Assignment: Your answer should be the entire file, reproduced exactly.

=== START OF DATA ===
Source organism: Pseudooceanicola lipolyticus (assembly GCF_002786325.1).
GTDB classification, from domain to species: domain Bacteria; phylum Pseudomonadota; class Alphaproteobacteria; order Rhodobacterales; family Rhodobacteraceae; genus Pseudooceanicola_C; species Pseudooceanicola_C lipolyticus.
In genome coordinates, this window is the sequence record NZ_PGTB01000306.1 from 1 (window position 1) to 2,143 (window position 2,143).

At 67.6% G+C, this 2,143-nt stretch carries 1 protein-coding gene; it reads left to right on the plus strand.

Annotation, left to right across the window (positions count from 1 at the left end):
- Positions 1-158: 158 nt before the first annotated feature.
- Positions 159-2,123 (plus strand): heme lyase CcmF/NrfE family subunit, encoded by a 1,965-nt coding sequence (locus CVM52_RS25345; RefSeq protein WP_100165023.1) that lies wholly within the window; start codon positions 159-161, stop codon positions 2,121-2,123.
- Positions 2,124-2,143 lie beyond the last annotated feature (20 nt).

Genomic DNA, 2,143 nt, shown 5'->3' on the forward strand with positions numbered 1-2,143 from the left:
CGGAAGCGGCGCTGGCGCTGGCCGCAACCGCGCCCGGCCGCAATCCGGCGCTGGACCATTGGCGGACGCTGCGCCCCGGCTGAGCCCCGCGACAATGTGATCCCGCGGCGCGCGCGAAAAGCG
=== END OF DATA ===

Source organism: Pseudooceanicola lipolyticus (assembly GCF_002786325.1).
GTDB classification, from domain to species: domain Bacteria; phylum Pseudomonadota; class Alphaproteobacteria; order Rhodobacterales; family Rhodobacteraceae; genus Pseudooceanicola_C; species Pseudooceanicola_C lipolyticus.
In genome coordinates, this window is the sequence record NZ_PGTB01000306.1 from 1 (window position 1) to 2,143 (window position 2,143).

At 67.6% G+C, this 2,143-nt stretch carries 1 protein-coding gene; it reads left to right on the plus strand.

Annotation, left to right across the window (positions count from 1 at the left end):
- Positions 1-158: 158 nt before the first annotated feature.
- Positions 159-2,123 (plus strand): heme lyase CcmF/NrfE family subunit, encoded by a 1,965-nt coding sequence (locus CVM52_RS25345; RefSeq protein WP_100165023.1) that lies wholly within the window; start codon positions 159-161, stop codon positions 2,121-2,123.
- Positions 2,124-2,143 lie beyond the last annotated feature (20 nt).

Genomic DNA, 2,143 nt, shown 5'->3' on the forward strand with positions numbered 1-2,143 from the left:
CGGAAGCGGCGCTGGCGCTGGCCGCAACCGCGCCCGGCCGCAATCCGGCGCTGGACCATTGGCGGACGCTGCGCCCCGGCTGAGCCCCGCGACAATGTGATCCCGCGGCGCGCGCGAAAAGCG